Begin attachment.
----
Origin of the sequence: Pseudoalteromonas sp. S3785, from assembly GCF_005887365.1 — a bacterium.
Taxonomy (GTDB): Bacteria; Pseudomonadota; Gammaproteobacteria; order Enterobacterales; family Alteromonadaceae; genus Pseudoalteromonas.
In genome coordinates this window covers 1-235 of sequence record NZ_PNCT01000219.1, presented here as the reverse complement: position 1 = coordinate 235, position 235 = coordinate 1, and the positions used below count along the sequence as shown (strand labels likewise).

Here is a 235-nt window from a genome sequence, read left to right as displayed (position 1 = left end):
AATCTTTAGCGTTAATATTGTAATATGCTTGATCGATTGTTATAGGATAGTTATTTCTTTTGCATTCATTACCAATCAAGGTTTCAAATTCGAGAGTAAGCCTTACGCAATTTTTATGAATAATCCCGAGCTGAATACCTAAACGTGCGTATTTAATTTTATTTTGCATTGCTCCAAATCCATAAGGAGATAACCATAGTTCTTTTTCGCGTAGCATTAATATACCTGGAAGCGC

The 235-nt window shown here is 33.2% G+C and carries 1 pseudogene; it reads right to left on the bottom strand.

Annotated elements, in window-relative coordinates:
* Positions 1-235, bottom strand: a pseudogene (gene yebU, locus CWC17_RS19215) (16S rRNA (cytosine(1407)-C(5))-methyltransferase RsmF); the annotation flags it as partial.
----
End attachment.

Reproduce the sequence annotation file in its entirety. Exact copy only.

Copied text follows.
Origin of the sequence: Pseudoalteromonas sp. S3785, from assembly GCF_005887365.1 — a bacterium.
Taxonomy (GTDB): Bacteria; Pseudomonadota; Gammaproteobacteria; order Enterobacterales; family Alteromonadaceae; genus Pseudoalteromonas.
In genome coordinates this window covers 1-235 of sequence record NZ_PNCT01000219.1, presented here as the reverse complement: position 1 = coordinate 235, position 235 = coordinate 1, and the positions used below count along the sequence as shown (strand labels likewise).

Here is a 235-nt window from a genome sequence, read left to right as displayed (position 1 = left end):
AATCTTTAGCGTTAATATTGTAATATGCTTGATCGATTGTTATAGGATAGTTATTTCTTTTGCATTCATTACCAATCAAGGTTTCAAATTCGAGAGTAAGCCTTACGCAATTTTTATGAATAATCCCGAGCTGAATACCTAAACGTGCGTATTTAATTTTATTTTGCATTGCTCCAAATCCATAAGGAGATAACCATAGTTCTTTTTCGCGTAGCATTAATATACCTGGAAGCGC

The 235-nt window shown here is 33.2% G+C and carries 1 pseudogene; it reads right to left on the bottom strand.

Annotated elements, in window-relative coordinates:
* Positions 1-235, bottom strand: a pseudogene (gene yebU, locus CWC17_RS19215) (16S rRNA (cytosine(1407)-C(5))-methyltransferase RsmF); the annotation flags it as partial.